Channelpedia

PubMed 20472984


Referenced in Channelpedia wiki pages of: none

Automatically associated channels: Kir2.3 , Kir3.1 , Kir6.2 , Slo1



Title: Tamoxifen inhibits cardiac ATP-sensitive and acetylcholine-activated K+ currents in part by interfering with phosphatidylinositol 4,5-bisphosphate-channel interaction.

Authors: Daniela Ponce-Balbuena, Eloy G Moreno-Galindo, Angélica López-Izquierdo, Tania Ferrer, José A Sánchez-Chapula

Journal, date & volume: J. Pharmacol. Sci., 2010 , 113, 66-75

PubMed link: http://www.ncbi.nlm.nih.gov/pubmed/20472984


Abstract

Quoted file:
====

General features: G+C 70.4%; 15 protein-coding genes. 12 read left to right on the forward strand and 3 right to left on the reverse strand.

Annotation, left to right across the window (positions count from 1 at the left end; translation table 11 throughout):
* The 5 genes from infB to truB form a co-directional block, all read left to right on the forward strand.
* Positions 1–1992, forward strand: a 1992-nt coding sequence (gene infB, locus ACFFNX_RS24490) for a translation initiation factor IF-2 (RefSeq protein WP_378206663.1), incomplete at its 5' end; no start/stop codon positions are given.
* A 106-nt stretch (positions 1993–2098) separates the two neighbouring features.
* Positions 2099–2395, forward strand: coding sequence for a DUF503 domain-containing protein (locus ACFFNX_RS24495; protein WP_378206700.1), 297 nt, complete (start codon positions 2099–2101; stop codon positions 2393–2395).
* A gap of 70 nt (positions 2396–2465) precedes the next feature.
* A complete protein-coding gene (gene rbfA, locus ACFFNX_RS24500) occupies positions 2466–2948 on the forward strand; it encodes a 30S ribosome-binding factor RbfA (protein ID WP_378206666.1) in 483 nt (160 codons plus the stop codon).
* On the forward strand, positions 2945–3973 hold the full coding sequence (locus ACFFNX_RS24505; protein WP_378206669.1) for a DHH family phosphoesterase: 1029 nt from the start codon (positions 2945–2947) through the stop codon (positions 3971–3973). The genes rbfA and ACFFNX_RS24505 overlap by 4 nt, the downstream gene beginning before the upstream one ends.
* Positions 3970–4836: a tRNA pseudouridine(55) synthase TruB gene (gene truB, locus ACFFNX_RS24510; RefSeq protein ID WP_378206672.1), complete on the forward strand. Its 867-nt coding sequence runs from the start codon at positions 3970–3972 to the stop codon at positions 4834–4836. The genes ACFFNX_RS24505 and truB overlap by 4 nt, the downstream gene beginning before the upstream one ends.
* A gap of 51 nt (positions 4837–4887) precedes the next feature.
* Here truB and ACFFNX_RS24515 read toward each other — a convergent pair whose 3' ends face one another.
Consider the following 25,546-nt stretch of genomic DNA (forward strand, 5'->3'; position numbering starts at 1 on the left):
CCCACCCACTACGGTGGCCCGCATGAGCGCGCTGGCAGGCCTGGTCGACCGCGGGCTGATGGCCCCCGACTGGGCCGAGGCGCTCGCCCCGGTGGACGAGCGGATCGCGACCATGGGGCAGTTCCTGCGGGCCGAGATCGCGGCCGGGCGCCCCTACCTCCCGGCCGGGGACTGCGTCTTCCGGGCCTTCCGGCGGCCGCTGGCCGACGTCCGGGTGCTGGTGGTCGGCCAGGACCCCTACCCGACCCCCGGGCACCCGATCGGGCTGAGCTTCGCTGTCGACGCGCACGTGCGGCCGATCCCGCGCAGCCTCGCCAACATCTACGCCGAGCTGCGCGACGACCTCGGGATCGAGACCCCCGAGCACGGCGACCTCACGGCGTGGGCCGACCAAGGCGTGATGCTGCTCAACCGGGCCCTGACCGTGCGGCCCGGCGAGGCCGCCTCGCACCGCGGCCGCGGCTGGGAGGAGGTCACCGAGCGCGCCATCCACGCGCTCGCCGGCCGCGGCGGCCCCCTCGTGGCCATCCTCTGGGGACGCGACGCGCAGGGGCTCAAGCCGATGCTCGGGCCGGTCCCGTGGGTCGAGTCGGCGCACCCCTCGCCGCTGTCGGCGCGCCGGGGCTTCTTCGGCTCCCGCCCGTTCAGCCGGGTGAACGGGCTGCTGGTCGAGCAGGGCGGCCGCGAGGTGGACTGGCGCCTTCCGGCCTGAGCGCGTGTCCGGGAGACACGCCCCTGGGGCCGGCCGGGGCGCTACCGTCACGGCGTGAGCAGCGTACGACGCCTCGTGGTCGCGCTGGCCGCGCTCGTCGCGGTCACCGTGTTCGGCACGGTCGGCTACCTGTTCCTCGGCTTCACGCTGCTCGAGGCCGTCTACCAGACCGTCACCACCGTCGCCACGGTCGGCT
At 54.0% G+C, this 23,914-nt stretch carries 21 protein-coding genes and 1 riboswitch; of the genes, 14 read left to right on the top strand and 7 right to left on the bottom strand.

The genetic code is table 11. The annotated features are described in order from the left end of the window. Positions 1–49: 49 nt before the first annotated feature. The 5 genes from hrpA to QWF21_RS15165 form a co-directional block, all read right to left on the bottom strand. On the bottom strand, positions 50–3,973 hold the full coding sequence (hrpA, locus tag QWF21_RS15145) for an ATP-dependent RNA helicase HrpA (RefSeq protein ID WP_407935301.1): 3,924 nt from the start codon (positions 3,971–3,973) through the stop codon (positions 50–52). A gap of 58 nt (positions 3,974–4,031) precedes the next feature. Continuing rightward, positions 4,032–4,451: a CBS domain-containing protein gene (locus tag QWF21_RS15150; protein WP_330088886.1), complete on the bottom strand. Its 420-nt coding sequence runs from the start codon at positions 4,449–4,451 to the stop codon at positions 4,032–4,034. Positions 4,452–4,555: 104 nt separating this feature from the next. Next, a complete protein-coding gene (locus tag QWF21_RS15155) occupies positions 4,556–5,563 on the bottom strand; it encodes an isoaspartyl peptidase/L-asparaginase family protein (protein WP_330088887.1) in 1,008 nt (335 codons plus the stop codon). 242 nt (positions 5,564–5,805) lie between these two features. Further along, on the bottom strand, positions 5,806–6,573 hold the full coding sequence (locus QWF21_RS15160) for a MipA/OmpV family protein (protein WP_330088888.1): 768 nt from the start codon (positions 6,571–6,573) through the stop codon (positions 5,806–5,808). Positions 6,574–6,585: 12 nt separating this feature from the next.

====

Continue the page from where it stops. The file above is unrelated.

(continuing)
Tamoxifen inhibits transmembrane currents of the Kir2.x inward rectifier potassium channels by interfering with the interaction of the channels with membrane phosphatidylinositol 4,5-bisphosphate (PIP(2)). We tested the hypothesis that Kir channels with low affinity for PIP(2), like the adenosine triphosphate (ATP)-sensitive K(+) channel (K(ATP)) and acetylcholine (ACh)-activated K(+) channel (K(ACh)), have at least the same sensitivity to tamoxifen as Kir2.3. We investigated the effects of tamoxifen (0.1 - 10 microM) on Kir6.2/SUR2A (K(ATP)) and Kir3.1/3.4 (K(ACh)) channels expressed in HEK-293 cells and ATP-sensitive K(+) current (I(KATP)) and ACh-activated K(+) current (I(KACh)) in feline atrial myocytes. The onset of tamoxifen inhibition of both I(KATP) and I(KACh) was slow (T(1/2) approximately 3.5 min) and concentration-dependent but voltage-independent. The time course and degree of inhibition was independent of external or internal drug application. Tamoxifen interacts with the pore forming subunit, Kir6.2, rather than with the SUR subunit. The inhibitory potency of tamoxifen on the Kir6.2/SUR2A channel was decreased by the mutation (C166S) on Kir6.2 and in the continuous presence of PIP(2). In atrial myocytes, the mechanism and potency of the effects of tamoxifen on K(ATP) and K(ACh) channels were comparable to those in HEK-293 cells. These data suggest that, similar to its effects on Kir2.x currents, tamoxifen inhibits K(ATP) and K(ACh) currents by interfering with the interaction between the channel and PIP(2).